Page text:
David R. Henderson  

Don't Make Canadians Poorer

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In short, because the price of oil has fallen, Canadians as a whole are somewhat poorer than if the price had not fallen.

What should government do about this? Not make them poorer. Wasteful government spending is bad enough when the taxpayers who pay for it are doing well. It's even worse when the taxpayers are worse off than they were.

Unfortunately, government officials are often very much like the politician in the British comedy "Yes, Prime Minister." They say, "Something must be done. This is something. Therefore it must be done."

This is from my recent blog post at the Fraser Institute sight.

Here's part of my reasoning:

When government spends on infrastructure, it doesn't use market signals that tell where money is best spent. So the government is flying blind. This means that the odds that even the most well-intentioned government officials will spend it better than people would spend their own money are vanishingly small.

It gets worse. Government officials have perverse incentives because they are spending other people's money. People spend other people's money more carelessly than they spend their own. The result--the odds that the money will be spent well are even closer to zero. More government spending will make Canadians poorer. When you're poorer, it's even more important not to waste resources.

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COMMENTS (15 to date)
Ben H. writes:

This seems to ignore the problem of public goods. It is, arguably, pretty easy to identify public goods for which spending $1 increases total welfare across the population by more than $1, but which no individual person has an incentive to spend their own $1 upon. I would say that such public goods are, indeed, much of the proper role of government. Factoring in the "flying blind" and "perverse incentives" problems certainly makes the picture less rosy, but it still seems pretty clear (to me, at least) that public goods exist that the government ought to spend money on. Indeed, there are lots of studies showing that various public goods exist with large payoffs – spend $1 and get many $$ back! – that we don't presently spend much, if anything on. So there would seem to be a fairly strong case for the idea that *increasing* government spending in Canada would actually make the average member of the populace richer – a particularly enticing idea now, when Canadians are poorer. Obviously there are counterarguments. My point is mostly that your argument seems to be trivially oversimplified and to ignore the best arguments of your opponents.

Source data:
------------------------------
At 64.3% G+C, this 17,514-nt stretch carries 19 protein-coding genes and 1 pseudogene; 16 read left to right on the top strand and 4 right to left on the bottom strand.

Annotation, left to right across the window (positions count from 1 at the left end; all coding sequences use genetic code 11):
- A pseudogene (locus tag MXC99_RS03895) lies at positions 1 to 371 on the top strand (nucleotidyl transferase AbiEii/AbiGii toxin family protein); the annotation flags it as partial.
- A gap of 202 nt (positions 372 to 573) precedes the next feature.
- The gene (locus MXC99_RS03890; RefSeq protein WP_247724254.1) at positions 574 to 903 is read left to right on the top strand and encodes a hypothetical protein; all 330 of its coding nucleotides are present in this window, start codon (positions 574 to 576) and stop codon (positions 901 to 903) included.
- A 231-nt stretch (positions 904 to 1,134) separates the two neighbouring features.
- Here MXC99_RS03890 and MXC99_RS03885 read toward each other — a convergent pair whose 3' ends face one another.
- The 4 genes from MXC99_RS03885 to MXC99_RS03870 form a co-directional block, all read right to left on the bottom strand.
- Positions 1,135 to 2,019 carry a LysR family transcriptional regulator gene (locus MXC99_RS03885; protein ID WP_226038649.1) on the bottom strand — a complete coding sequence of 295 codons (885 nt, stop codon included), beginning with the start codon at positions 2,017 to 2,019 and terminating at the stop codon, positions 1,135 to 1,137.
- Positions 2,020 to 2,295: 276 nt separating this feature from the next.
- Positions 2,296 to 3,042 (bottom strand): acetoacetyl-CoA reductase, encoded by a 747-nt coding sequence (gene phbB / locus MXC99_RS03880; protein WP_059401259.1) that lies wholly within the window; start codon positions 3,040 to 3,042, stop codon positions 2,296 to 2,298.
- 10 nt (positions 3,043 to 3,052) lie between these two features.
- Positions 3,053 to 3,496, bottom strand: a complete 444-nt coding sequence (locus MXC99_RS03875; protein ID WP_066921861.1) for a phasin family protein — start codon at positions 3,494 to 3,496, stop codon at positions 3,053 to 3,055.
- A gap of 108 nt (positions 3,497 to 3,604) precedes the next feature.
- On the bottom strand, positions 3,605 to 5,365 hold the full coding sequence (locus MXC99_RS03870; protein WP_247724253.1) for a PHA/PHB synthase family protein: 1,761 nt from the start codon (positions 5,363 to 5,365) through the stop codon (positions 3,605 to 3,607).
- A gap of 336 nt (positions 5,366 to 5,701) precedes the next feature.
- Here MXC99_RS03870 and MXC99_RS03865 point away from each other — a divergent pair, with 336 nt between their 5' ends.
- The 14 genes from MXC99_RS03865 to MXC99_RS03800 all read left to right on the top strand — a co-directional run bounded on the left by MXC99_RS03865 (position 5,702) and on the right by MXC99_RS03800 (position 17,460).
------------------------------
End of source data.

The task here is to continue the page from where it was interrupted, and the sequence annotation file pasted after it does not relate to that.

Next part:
Mark V Anderson writes:

Ben -- You can find studies that prove that spending on almost any public good will provide many dollars in return. This is not because there are so many good ways to spend gov't money; it is because you can find many academics who can "prove" anything they personally believe in.

In reality, I don't know that there is truly any public spending that is guaranteed to provide a positive return, any more than there is any sure bet in private investing. I would be curious which public goods you believe would provide sure returns.

Ben H. writes:

"In reality, I don't know that there is truly any public spending that is guaranteed to provide a positive return, any more than there is any sure bet in private investing." Guaranteed? Of course not. The question is whether there is any sort of public spending for which the *expected* return is greater than the investment. There are no guarantees, obviously, in the real world. Your confident dismissal of all academic findings that contradict your gut instincts is... well, it's rather sweeping, don't you think? So all of public goods theory, the whole "tragedy of the commons", Pigovian taxation theory, all of that is worthless, created by academics who just wanted to "prove" whatever they personally believed in? Sounds like the pot calling the kettle black, if you ask me. Shrug.

Radford Neal writes:

Lots of opportunities for government to spend $1 and produce social benefits much larger than $1 are exactly what one would expect to see if governments aren't actually very good at spending money wisely.

Most obviously, this will happen because incompetent governments won't identify and fund some good projects.

But beyond that, the fact that corrupt or incompetent governments fund some useless or actually harmful projects will lead to good projects going unfunded because that's a consequence of the electorate trying to limit the damage. It's plausible that the electorate has some control over the total government budget, but much less control over the details of how it is spent. If half the budget is inevitably diverted to wasteful projects, the optimal level of spending from the electorate's point of view will leave some good projects unfunded.

David R. Henderson writes:

@Ben H,
It is, arguably, pretty easy to identify public goods for which spending $1 increases total welfare across the population by more than $1, but which no individual person has an incentive to spend their own $1 upon.
Please provide some cites to studies that do this identification.

Ben H,

It is naive to think that government is spending on projects with a positive return to make all of our lives better. That is a cover story. Any good works are at a minimum.

The nature of the state:
=== ===